We begin with a flashback, the toys are still owned by Andy, and it's the day when his sister Molly's favorite toy Bo-Peep (Annie Potts) was passed on to a friend; A heartbreaking moment for Woody where his loyalty between owner & favorite girl was tested. Fast forward to today, the toys in possession of little Bonnie, who does not play with Woody very much, and is timid about her first day of kindergarten. Woody takes it upon himself to make sure Bonnie isn't alone, riding in her backpack for orientation, and then giving her supplies to create a new friend. And so, Forky is born, a spork with sticks for feet, googly eyes, and pipe cleaner arms. He's a toy to Bonnie, but Forky thinks he's trash, and Woody makes it his new mission to keep him around.

This is just the start of Toy Story 4. The real adventure begins when Bonnie and her parents go on a RV road trip, with Forky and Woody briefly lost, a stop at a carnival, and a diversion to an antique store where Woody catches up with lost friend Bo Peep. What writers Andrew Stanton and Stephany Folsom are aware of is how good Toy Story 3 ended, and yet they are extending the world of Toy Story outside of just being “Andy's toys”, and revealing that there is a great big world for our beloved heroes.

The biggest highlight for me was how funny Toy Story 4 is. A majority of that humor comes from various new characters introduced: a pair of tethered stuffed animals Ducky (Keegan-Michael Key) and Bunny (Jordan Peele) that have a sick sense of humor, a mini-pocket doll called Giggle McDimples (Ally Maki), and my favorite Toy Story character of all time- Duke Caboom (perfectly voiced by Keanu Reeves). Caboom is a mustachioed stuntman on a wound up motorcycle, often striving to leap farther than his toy capabilities allow him. They all come together with Woody and Buzz to help stop a creepy antique doll named Gabby Gabby (Christina Hendricks) that sporknaps Forky and wants to steal Woody's voice box.

It's just an amazing feat that the Toy Story movies have all been this good. What fans will enjoy even more is the fantastic animation this time around. Woody looks like a living, breathing toy. The colors and action are more entertaining than any blockbuster we've seen this year and not to mention we still get a major dose of the feels. Although those feels may not be the same we got from Toy Story 3, realizing that these toys could have a tragic fate, Toy Story 4 has a different kind of emotion to it, one where we realize how important a toy can be to a child or how important it is for our toys to move on. If we learn anything from Toy Story 4, it's that saying goodbye is never the end. It's just good to know you've always got a friend.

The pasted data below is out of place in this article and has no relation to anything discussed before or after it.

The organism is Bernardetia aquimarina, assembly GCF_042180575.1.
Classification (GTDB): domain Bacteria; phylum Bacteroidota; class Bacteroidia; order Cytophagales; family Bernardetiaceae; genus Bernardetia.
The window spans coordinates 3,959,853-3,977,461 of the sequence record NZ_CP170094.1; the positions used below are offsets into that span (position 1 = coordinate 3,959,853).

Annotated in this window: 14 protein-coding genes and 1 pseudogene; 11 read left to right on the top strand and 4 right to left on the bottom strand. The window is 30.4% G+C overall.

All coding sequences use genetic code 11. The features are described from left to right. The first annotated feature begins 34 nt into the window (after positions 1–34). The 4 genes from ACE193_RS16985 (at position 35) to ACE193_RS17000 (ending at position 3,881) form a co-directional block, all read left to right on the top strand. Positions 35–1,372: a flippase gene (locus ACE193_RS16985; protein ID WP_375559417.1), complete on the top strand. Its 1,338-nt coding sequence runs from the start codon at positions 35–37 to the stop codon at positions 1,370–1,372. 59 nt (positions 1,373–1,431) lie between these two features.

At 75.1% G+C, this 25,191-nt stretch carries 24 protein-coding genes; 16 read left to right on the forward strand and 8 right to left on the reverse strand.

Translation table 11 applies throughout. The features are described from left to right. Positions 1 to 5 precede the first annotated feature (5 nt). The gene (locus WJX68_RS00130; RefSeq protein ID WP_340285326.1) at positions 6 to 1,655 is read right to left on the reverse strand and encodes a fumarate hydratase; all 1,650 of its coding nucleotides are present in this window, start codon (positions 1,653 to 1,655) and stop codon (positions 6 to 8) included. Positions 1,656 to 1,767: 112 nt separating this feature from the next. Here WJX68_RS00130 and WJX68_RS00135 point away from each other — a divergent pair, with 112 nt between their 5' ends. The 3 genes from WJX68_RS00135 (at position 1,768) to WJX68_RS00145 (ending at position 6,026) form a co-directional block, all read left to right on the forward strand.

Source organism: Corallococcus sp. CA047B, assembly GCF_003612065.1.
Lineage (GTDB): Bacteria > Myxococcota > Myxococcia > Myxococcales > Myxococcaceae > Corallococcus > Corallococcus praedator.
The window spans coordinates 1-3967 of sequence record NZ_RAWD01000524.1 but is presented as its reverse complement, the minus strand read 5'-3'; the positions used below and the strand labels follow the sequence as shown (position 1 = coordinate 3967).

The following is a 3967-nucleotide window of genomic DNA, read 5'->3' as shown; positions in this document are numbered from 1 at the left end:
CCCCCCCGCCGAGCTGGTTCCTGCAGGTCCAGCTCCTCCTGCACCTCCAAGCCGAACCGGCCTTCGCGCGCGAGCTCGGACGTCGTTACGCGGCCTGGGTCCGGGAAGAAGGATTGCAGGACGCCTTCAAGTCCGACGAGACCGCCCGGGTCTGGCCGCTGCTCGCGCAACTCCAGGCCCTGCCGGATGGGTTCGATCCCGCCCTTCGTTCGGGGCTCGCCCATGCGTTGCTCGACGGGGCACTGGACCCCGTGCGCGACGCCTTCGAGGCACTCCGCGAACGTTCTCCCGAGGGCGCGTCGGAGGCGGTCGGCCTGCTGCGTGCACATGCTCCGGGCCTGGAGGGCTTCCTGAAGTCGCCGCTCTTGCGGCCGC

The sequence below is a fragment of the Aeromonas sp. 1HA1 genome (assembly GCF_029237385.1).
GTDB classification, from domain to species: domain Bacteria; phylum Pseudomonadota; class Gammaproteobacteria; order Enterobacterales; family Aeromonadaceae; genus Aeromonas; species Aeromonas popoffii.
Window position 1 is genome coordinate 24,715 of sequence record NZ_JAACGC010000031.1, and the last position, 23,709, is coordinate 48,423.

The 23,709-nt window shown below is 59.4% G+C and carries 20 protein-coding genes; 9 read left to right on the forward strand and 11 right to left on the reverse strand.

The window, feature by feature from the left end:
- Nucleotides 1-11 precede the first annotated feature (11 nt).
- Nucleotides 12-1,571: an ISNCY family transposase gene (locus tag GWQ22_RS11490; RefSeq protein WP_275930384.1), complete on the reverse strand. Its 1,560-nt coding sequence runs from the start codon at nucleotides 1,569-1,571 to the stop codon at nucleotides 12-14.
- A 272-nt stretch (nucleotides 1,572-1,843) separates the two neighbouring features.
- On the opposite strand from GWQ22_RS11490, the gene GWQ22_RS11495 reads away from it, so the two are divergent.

Written by: Leo Brady

Toy Story 4





AMovieGuy.com's RATING: 3 ½ STARS (Out of 4)

When the first Toy Story arrived back in 1995, we had no idea how much we would fall in love with these brought to life molds of plastic and fluff, and here we are, the 4th installment in the Pixar animated series, and we adore these characters as if they were our closest friends. Woody (Tom Hanks), Buzz Lightyear (Tim Allen) and the rest of the collection is back for another adventure, even though it is a bit unnecessary after how good Toy Story 3 is. Toy Story 4, directed by Josh Cooley, is surprisingly, the funniest one yet, a road trip movie, reflecting on the path these toys have taken, and an introduction to one of the most unique animated characters in movie history- Forky (Tony Hale). New characters arrive, but Toy Story 4 reveals that there's still plenty of play time left in our old pal Woody.